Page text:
Top 10 Investment Tax Blunders to Avoid
If you can avoid the top ten investment blunders, you will save money on your taxes and perhaps even increase the returns on your investments. We realize that a mid-year review of your tax situation may not be at the top of your “to-do” list, but think of it this way: devoting a few minutes now could save you big bucks at tax time.
By following these tips, you can reduce your taxes for the year and even increase the after-tax return on some of your investments:
1. Anticipate distributions from declining funds — Since mutual funds are required to distribute capital gains to shareholders, you might receive a taxable distribution even though there was a decline in the share price of your fund this year. By preparing yourself and setting aside cash, you can avoid scrambling to pay taxes in April.
2. Purchase shares after the next scheduled distribution - Don’t buy a mutual fund shortly before a capital gains distribution since a portion of your investment will almost immediately be handed back to you. This will have you owing tax on the distribution with less money to reinvest.
3. Be prudent with “tax-exempt” investments — Although the income from “tax-exempt” investments is generally nontaxable, funds will sometimes throw off capital gains distributions. This happens when the fund managers sell bonds, which can produce a taxable capital gain, and then buy other bonds. This can aggravate fund investors who don’t expect to pay taxes on these types of investments.
In addition, if you want the income to be tax-exempt for state income tax purposes, you need to make sure the fund is invested in your resident state muni-bonds since most states treat as taxable muni-bond interest derived from other states. Another common mistake is failing to change funds when you move from one state to another.
If you are subject to the alternative minimum tax (AMT), be aware that interest from “private activity” muni-bonds is tax-exempt for regular tax purposes but not for AMT purposes.
As part of the Affordable Health Care Act, starting in 2013 the net investment income of higher income taxpayers will be subject to the unearned income Medicare contribution tax, which is a 3.8% surtax on their investment income less investment expenses. For surtax purposes, gross income doesn’t include excluded items, such as interest on tax-exempt bonds, which weighs in favor of owning tax-exempt bonds.
4. Time your fund transfers wisely — Frequently, people sell one bond fund to buy another as a way of rebalancing their portfolio. However, for tax purposes, that represents a sale of a security and the purchase of another. Thus, you will need to account for the gain or loss from the fund sold on your tax return. This is generally an unpleasant surprise to those unaware of this rule, especially if there is significant gain to report on the sale. If there is a loss, selling it during the current year will allow you to utilize the loss now. However, if there is a gain, consider waiting until just after the first of the year so that you can defer the gain—but this strategy may not be appropriate for someone who can take advantage of the 0% long-term capital gain tax rate.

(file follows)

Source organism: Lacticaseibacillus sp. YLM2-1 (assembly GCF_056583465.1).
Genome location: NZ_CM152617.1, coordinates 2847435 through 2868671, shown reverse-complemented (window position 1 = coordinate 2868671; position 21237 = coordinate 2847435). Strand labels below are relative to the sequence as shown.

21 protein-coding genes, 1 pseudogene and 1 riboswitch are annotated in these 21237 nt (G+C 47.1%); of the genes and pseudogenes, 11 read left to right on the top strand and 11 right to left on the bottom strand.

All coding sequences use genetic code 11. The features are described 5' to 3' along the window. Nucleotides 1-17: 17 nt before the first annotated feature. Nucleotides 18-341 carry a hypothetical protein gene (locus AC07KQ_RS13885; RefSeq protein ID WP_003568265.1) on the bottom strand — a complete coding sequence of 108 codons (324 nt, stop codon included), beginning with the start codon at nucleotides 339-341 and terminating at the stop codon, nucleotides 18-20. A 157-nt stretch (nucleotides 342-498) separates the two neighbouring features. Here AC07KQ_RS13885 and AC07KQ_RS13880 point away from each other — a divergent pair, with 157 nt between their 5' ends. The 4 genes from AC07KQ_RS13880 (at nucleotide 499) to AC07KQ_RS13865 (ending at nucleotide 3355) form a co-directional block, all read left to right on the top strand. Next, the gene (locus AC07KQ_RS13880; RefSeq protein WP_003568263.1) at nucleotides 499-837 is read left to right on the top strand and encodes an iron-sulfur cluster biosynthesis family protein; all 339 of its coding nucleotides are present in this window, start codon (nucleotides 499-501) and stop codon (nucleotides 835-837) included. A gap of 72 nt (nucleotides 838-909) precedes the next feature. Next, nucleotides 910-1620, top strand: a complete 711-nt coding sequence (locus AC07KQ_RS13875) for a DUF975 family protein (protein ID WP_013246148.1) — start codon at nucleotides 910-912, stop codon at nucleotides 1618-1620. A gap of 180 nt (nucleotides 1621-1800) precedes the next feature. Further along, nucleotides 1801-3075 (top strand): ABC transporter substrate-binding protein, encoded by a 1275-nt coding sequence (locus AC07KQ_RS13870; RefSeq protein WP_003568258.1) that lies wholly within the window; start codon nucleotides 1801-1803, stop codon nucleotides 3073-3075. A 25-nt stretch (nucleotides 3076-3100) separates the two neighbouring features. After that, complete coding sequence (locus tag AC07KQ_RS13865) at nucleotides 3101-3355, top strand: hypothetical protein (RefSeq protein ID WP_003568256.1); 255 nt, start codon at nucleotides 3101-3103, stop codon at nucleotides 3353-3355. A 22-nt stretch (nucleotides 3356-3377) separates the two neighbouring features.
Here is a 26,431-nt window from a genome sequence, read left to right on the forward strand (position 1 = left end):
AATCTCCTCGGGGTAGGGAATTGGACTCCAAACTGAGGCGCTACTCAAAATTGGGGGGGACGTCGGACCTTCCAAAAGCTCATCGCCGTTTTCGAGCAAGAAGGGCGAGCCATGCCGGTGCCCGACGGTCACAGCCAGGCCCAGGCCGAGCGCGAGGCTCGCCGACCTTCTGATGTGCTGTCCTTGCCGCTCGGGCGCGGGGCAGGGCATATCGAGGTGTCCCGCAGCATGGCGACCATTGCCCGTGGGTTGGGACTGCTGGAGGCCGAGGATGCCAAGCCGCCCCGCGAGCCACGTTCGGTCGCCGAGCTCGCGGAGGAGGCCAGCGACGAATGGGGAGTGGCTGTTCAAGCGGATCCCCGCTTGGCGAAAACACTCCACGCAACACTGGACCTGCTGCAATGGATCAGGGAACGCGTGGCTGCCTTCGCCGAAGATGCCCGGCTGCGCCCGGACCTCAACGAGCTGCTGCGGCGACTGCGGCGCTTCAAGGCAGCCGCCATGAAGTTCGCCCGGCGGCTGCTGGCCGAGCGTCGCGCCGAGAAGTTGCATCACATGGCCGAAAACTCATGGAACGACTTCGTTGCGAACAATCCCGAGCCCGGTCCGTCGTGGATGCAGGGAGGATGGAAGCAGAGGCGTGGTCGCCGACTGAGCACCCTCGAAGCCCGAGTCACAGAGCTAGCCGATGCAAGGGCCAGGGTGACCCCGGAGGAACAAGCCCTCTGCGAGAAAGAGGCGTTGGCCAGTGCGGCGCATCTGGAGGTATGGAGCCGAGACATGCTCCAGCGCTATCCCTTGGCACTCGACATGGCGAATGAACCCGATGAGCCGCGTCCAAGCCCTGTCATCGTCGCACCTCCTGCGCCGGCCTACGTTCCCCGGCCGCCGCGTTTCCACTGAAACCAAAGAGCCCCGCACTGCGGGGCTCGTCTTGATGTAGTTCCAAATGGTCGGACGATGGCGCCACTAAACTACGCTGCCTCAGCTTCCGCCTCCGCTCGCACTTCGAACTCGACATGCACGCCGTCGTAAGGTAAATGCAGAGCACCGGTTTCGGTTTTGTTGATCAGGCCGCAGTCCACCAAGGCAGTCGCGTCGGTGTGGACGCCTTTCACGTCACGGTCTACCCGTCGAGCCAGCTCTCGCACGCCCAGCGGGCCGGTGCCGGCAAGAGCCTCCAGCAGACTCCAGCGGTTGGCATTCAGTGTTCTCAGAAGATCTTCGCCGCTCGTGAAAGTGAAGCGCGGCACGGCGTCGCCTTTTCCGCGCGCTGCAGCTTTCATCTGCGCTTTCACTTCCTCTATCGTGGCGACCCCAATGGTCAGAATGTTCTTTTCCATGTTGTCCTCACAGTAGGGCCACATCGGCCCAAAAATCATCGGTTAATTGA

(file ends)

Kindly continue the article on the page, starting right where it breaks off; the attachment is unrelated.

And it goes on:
5. Contribute the maximum — If you maximize your retirement plan contributions, it will help maintain your current lifestyle years from now. In addition, it may also reduce this year’s taxable income.
6. Say “no” to tax-free investments in tax-sheltered plans - Instead of concentrating on annuities or municipal bonds, you’ll do better with high-yielding income and growth-oriented investments.
7. Sell a loser — There probably isn’t a stock market investor who isn’t holding a stock that is worth less now than when it was bought. Selling a loser in a taxable account can save you money and free up cash for investments with more potential. This is because the IRS allows investors to offset realized gains with realized losses. In addition, $3,000 in additional losses can be used to reduce your taxable income. Don’t sell for tax reasons alone, especially if you are confident that your dogs will turn into dream stocks. Just keep in mind that if a stock has dropped in price by 50%, it will need to gain 100% in order to break even.
8. Be aware of the limit on losses — If you are thinking of cashing in all your dogs, consider that losses are limited to offsetting realized gains and up to $3,000 in ordinary income. Although losses higher than this amount can be carried over for use in the future, they would be of no benefit to you this year.
9. Stay away from wash sales — If you would like to offset gains with losses, try and avoid “wash sales” since the IRS doesn’t allow you to recognize the loss on such sales. A wash sale occurs when a security is sold at a loss and then repurchased within 30 days before or after the date it was sold.
Don’t fret. One way you can realize losses and keep your portfolio balanced is to sell and buy back a security 31 days after the sale. Individuals who cannot wait for that period of time should purchase a similar security (not identical) to the one that was sold.
10. Check your cost basis when you sell — Although most people remember to include commissions on trades or mutual fund transaction fees when calculating cost basis, many fail to consider the dividend money that has automatically been reinvested, which results in taxpayers overpaying on taxes. Most commonly dividend reinvestment occurs with mutual funds but some companies also have dividend reinvestment plans for individual stockholders. Reinvested capital gains and dividends can add quite a bit to cost basis and make gains much smaller.
Review all your purchases when it comes time to sell. You will have a smaller taxable gain and a much better idea of your actual return on a fund.
As an investor, you want what’s best for your money. Be prepared and avoid the unnecessary headache at tax time.